Tom grinned. “ You have been like that ever since I have known you. Even in infants school you were always looking for ways to cheat the system. Look, this might not help. I remember a film I saw with my father and Edward a couple of years ago. It was about somebody just like you though in the States at the turn of the century. He started out on a career of petty crime until he tangled with the law. What he did then was attach himself to the master criminal in the area. He made himself useful and slowly worked his way up the ladder until one day he became the master. If I were you I would find out who is the big chief in Porthampton and see if you can attach yourself to him. Now whether this is sound advice or not, I have no idea. I don’t even know if there is a big chief criminal in Porthampton.”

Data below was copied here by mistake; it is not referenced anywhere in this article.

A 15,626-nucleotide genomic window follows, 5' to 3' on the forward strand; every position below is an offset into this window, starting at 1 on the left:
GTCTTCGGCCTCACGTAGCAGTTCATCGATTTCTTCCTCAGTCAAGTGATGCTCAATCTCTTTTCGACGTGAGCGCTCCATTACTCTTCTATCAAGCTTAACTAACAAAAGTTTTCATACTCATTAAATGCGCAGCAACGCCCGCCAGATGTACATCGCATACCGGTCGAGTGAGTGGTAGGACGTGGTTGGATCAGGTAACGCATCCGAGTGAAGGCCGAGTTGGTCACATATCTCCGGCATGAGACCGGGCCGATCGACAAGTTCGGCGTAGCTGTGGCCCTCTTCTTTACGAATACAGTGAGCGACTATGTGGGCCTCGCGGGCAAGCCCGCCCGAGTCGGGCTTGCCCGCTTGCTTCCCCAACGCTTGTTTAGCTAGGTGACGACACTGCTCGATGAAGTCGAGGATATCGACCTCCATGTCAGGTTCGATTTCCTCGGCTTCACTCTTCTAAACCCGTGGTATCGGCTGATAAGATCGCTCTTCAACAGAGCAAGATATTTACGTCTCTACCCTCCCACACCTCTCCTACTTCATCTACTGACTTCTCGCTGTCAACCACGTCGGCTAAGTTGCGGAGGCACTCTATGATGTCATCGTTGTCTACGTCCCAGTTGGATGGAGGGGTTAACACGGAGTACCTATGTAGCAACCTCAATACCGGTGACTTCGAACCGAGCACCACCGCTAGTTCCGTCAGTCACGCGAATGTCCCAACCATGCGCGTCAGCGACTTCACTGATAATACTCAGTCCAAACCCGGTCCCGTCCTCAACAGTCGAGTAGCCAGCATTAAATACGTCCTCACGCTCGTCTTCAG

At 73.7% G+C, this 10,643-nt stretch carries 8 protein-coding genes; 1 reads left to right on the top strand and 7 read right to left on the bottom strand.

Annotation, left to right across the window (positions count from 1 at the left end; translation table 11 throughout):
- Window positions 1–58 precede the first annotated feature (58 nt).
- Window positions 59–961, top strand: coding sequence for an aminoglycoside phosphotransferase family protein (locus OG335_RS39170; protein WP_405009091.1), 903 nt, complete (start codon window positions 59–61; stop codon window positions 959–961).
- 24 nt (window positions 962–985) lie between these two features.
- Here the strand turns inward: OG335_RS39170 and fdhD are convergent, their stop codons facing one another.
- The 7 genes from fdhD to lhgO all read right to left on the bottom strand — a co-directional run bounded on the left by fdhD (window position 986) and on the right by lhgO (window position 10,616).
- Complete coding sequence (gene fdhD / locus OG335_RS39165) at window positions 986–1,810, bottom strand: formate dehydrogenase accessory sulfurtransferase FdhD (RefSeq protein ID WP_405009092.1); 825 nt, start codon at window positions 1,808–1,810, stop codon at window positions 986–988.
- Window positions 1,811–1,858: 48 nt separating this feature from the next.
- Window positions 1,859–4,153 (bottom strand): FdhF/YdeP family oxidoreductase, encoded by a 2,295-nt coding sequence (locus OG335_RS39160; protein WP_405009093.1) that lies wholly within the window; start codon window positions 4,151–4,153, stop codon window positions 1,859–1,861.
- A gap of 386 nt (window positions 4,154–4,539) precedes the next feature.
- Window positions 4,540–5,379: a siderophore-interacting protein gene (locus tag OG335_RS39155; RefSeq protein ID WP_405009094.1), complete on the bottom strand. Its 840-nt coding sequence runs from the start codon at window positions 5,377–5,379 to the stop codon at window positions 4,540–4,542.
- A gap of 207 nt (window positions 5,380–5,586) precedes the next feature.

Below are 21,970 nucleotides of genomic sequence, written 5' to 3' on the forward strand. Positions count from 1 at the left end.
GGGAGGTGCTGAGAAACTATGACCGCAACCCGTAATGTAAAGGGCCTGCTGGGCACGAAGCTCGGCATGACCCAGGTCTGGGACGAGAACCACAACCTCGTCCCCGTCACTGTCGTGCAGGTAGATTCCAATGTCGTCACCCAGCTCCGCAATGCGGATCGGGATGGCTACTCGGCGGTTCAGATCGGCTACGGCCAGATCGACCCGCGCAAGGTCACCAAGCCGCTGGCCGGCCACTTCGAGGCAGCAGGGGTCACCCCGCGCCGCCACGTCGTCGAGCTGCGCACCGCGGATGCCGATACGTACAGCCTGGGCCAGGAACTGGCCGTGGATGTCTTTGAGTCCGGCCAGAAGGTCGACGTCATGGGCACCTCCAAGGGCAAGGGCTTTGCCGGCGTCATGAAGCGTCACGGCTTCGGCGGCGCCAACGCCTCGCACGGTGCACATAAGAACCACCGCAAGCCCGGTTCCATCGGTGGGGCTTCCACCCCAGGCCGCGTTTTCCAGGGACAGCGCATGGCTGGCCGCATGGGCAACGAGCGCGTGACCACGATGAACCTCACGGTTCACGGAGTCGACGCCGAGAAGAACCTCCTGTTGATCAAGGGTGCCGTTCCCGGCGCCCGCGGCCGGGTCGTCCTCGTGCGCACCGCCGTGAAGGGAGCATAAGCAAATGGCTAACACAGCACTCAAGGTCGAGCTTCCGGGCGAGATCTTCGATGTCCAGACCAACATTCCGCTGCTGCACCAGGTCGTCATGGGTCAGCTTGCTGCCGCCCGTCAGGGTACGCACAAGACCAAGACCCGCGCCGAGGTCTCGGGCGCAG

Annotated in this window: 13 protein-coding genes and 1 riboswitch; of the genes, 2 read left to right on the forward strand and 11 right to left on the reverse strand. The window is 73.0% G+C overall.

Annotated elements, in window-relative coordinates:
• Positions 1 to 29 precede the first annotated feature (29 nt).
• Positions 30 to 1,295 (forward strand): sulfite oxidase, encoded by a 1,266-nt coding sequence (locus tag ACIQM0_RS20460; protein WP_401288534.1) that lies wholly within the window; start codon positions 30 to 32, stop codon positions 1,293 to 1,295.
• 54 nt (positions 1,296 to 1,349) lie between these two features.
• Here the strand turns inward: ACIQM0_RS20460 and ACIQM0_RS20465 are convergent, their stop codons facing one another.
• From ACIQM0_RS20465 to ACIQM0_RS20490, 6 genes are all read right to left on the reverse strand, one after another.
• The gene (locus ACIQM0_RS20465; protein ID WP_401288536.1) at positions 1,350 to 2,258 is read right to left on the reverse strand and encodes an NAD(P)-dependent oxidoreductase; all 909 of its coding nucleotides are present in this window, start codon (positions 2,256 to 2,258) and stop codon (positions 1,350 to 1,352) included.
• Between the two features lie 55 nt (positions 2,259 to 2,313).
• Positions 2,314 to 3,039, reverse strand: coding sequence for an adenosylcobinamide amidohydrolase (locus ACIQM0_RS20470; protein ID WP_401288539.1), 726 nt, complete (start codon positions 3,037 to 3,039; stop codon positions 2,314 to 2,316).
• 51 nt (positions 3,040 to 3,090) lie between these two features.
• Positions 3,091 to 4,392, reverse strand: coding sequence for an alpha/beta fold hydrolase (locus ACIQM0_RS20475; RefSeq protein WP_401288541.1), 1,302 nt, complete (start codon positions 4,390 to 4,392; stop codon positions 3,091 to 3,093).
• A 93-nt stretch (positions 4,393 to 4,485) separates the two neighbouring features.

Derek grasped his friend’s hand. “ Thank you Tom. I will think about it and see what I can do.”
Putting his arm round Mavis, he said, “ Come on. Enough of this serious talk. We came down here to snog. Lets find a place where we can be out of sight.”
After they had gone off into the bushes, Pat smiled mysteriously at Tom and said, “ Well Tom, it looks like we are left on our own. If you have nothing better to do, lets find a place to get away from prying eyes and explore what boys and girls do when they are alone.”
Tom, almost blushing, took her hand and led her to a place along the stream where a willow tree trailed its drooping branches over the water forming a little grassy sheltered bower. It was a spot he had discovered years ago and where he came sometimes to be alone and to think. The sound of the water was in their ears as they discovered what a teenage boy and girl wanted to find out about the opposite sex.'